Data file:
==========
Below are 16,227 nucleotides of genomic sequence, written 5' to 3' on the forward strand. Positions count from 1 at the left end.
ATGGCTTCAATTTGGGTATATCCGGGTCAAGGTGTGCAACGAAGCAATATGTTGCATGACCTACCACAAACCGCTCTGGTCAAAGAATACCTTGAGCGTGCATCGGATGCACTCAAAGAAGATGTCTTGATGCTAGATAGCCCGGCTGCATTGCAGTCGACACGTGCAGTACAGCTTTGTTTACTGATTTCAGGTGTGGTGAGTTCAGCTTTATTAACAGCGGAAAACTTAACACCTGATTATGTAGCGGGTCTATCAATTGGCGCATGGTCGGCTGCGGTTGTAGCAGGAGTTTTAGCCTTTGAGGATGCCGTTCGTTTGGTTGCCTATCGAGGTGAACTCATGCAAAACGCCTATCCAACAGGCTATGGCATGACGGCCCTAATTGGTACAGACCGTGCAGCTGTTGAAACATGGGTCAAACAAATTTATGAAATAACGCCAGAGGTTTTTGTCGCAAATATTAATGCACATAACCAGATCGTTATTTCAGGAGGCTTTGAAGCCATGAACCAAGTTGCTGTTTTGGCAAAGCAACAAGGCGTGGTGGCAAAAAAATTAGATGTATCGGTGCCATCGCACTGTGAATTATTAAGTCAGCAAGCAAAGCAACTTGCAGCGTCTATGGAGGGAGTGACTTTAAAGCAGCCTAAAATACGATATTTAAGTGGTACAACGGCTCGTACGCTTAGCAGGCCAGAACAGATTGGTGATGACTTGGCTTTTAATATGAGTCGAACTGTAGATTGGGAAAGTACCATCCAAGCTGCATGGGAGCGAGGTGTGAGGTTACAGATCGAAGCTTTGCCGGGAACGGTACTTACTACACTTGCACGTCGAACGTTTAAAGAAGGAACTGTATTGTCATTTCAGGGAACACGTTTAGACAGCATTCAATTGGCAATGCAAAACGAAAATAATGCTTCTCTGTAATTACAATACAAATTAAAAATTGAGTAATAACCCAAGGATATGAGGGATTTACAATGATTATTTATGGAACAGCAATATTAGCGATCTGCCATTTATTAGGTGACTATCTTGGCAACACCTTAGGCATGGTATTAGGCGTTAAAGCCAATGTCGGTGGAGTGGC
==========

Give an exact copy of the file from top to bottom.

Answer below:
Below are 16,227 nucleotides of genomic sequence, written 5' to 3' on the forward strand. Positions count from 1 at the left end.
ATGGCTTCAATTTGGGTATATCCGGGTCAAGGTGTGCAACGAAGCAATATGTTGCATGACCTACCACAAACCGCTCTGGTCAAAGAATACCTTGAGCGTGCATCGGATGCACTCAAAGAAGATGTCTTGATGCTAGATAGCCCGGCTGCATTGCAGTCGACACGTGCAGTACAGCTTTGTTTACTGATTTCAGGTGTGGTGAGTTCAGCTTTATTAACAGCGGAAAACTTAACACCTGATTATGTAGCGGGTCTATCAATTGGCGCATGGTCGGCTGCGGTTGTAGCAGGAGTTTTAGCCTTTGAGGATGCCGTTCGTTTGGTTGCCTATCGAGGTGAACTCATGCAAAACGCCTATCCAACAGGCTATGGCATGACGGCCCTAATTGGTACAGACCGTGCAGCTGTTGAAACATGGGTCAAACAAATTTATGAAATAACGCCAGAGGTTTTTGTCGCAAATATTAATGCACATAACCAGATCGTTATTTCAGGAGGCTTTGAAGCCATGAACCAAGTTGCTGTTTTGGCAAAGCAACAAGGCGTGGTGGCAAAAAAATTAGATGTATCGGTGCCATCGCACTGTGAATTATTAAGTCAGCAAGCAAAGCAACTTGCAGCGTCTATGGAGGGAGTGACTTTAAAGCAGCCTAAAATACGATATTTAAGTGGTACAACGGCTCGTACGCTTAGCAGGCCAGAACAGATTGGTGATGACTTGGCTTTTAATATGAGTCGAACTGTAGATTGGGAAAGTACCATCCAAGCTGCATGGGAGCGAGGTGTGAGGTTACAGATCGAAGCTTTGCCGGGAACGGTACTTACTACACTTGCACGTCGAACGTTTAAAGAAGGAACTGTATTGTCATTTCAGGGAACACGTTTAGACAGCATTCAATTGGCAATGCAAAACGAAAATAATGCTTCTCTGTAATTACAATACAAATTAAAAATTGAGTAATAACCCAAGGATATGAGGGATTTACAATGATTATTTATGGAACAGCAATATTAGCGATCTGCCATTTATTAGGTGACTATCTTGGCAACACCTTAGGCATGGTATTAGGCGTTAAAGCCAATGTCGGTGGAGTGGC